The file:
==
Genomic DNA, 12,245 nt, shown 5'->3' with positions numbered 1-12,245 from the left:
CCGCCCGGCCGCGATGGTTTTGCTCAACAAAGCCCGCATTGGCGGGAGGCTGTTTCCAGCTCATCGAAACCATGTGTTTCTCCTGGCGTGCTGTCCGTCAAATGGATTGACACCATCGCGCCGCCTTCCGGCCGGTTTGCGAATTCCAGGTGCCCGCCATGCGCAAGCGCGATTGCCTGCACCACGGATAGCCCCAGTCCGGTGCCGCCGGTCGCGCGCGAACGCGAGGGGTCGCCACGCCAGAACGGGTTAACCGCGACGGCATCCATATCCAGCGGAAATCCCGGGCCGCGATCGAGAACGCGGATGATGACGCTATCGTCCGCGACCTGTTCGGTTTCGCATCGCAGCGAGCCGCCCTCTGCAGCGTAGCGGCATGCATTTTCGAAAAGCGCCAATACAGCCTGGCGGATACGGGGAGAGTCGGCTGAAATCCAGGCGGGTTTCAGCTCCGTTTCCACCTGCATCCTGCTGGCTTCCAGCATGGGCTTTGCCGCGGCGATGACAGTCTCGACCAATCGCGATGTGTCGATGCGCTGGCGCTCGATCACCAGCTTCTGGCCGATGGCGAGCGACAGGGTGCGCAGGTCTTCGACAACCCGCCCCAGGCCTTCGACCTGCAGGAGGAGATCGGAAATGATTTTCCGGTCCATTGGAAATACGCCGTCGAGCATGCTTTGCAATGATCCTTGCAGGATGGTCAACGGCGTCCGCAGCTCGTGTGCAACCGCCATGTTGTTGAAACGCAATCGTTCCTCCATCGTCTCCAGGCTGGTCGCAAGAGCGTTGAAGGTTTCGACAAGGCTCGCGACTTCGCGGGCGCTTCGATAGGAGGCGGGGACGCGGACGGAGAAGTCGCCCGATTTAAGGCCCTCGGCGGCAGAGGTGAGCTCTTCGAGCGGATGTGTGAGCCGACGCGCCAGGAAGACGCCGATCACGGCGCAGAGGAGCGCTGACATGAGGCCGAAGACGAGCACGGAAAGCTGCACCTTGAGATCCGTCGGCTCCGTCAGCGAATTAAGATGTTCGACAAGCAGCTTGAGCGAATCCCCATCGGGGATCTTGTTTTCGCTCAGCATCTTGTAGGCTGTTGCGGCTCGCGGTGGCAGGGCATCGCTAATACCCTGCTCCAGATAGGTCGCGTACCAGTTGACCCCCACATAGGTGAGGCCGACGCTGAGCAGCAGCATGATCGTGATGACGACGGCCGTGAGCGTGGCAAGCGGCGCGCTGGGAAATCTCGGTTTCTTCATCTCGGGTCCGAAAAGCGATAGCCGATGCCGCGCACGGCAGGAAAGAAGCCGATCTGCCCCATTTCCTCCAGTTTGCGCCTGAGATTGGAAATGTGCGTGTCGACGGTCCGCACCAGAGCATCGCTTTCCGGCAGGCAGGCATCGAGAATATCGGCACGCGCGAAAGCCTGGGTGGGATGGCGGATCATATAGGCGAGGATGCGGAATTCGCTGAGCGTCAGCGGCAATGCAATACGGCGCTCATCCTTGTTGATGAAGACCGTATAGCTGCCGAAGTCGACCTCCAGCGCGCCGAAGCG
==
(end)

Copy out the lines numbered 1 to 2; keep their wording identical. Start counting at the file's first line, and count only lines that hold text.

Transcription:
Genomic DNA, 12,245 nt, shown 5'->3' with positions numbered 1-12,245 from the left:
CCGCCCGGCCGCGATGGTTTTGCTCAACAAAGCCCGCATTGGCGGGAGGCTGTTTCCAGCTCATCGAAACCATGTGTTTCTCCTGGCGTGCTGTCCGTCAAATGGATTGACACCATCGCGCCGCCTTCCGGCCGGTTTGCGAATTCCAGGTGCCCGCCATGCGCAAGCGCGATTGCCTGCACCACGGATAGCCCCAGTCCGGTGCCGCCGGTCGCGCGCGAACGCGAGGGGTCGCCACGCCAGAACGGGTTAACCGCGACGGCATCCATATCCAGCGGAAATCCCGGGCCGCGATCGAGAACGCGGATGATGACGCTATCGTCCGCGACCTGTTCGGTTTCGCATCGCAGCGAGCCGCCCTCTGCAGCGTAGCGGCATGCATTTTCGAAAAGCGCCAATACAGCCTGGCGGATACGGGGAGAGTCGGCTGAAATCCAGGCGGGTTTCAGCTCCGTTTCCACCTGCATCCTGCTGGCTTCCAGCATGGGCTTTGCCGCGGCGATGACAGTCTCGACCAATCGCGATGTGTCGATGCGCTGGCGCTCGATCACCAGCTTCTGGCCGATGGCGAGCGACAGGGTGCGCAGGTCTTCGACAACCCGCCCCAGGCCTTCGACCTGCAGGAGGAGATCGGAAATGATTTTCCGGTCCATTGGAAATACGCCGTCGAGCATGCTTTGCAATGATCCTTGCAGGATGGTCAACGGCGTCCGCAGCTCGTGTGCAACCGCCATGTTGTTGAAACGCAATCGTTCCTCCATCGTCTCCAGGCTGGTCGCAAGAGCGTTGAAGGTTTCGACAAGGCTCGCGACTTCGCGGGCGCTTCGATAGGAGGCGGGGACGCGGACGGAGAAGTCGCCCGATTTAAGGCCCTCGGCGGCAGAGGTGAGCTCTTCGAGCGGATGTGTGAGCCGACGCGCCAGGAAGACGCCGATCACGGCGCAGAGGAGCGCTGACATGAGGCCGAAGACGAGCACGGAAAGCTGCACCTTGAGATCCGTCGGCTCCGTCAGCGAATTAAGATGTTCGACAAGCAGCTTGAGCGAATCCCCATCGGGGATCTTGTTTTCGCTCAGCATCTTGTAGGCTGTTGCGGCTCGCGGTGGCAGGGCATCGCTAATACCCTGCTCCAGATAGGTCGCGTACCAGTTGACCCCCACATAGGTGAGGCCGACGCTGAGCAGCAGCATGATCGTGATGACGACGGCCGTGAGCGTGGCAAGCGGCGCGCTGGGAAATCTCGGTTTCTTCATCTCGGGTCCGAAAAGCGATAGCCGATGCCGCGCACGGCAGGAAAGAAGCCGATCTGCCCCATTTCCTCCAGTTTGCGCCTGAGATTGGAAATGTGCGTGTCGACGGTCCGCACCAGAGCATCGCTTTCCGGCAGGCAGGCATCGAGAATATCGGCACGCGCGAAAGCCTGGGTGGGATGGCGGATCATATAGGCGAGGATGCGGAATTCGCTGAGCGTCAGCGGCAATGCAATACGGCGCTCATCCTTGTTGATGAAGACCGTATAGCTGCCGAAGTCGACCTCCAGCGCGCCGAAGCG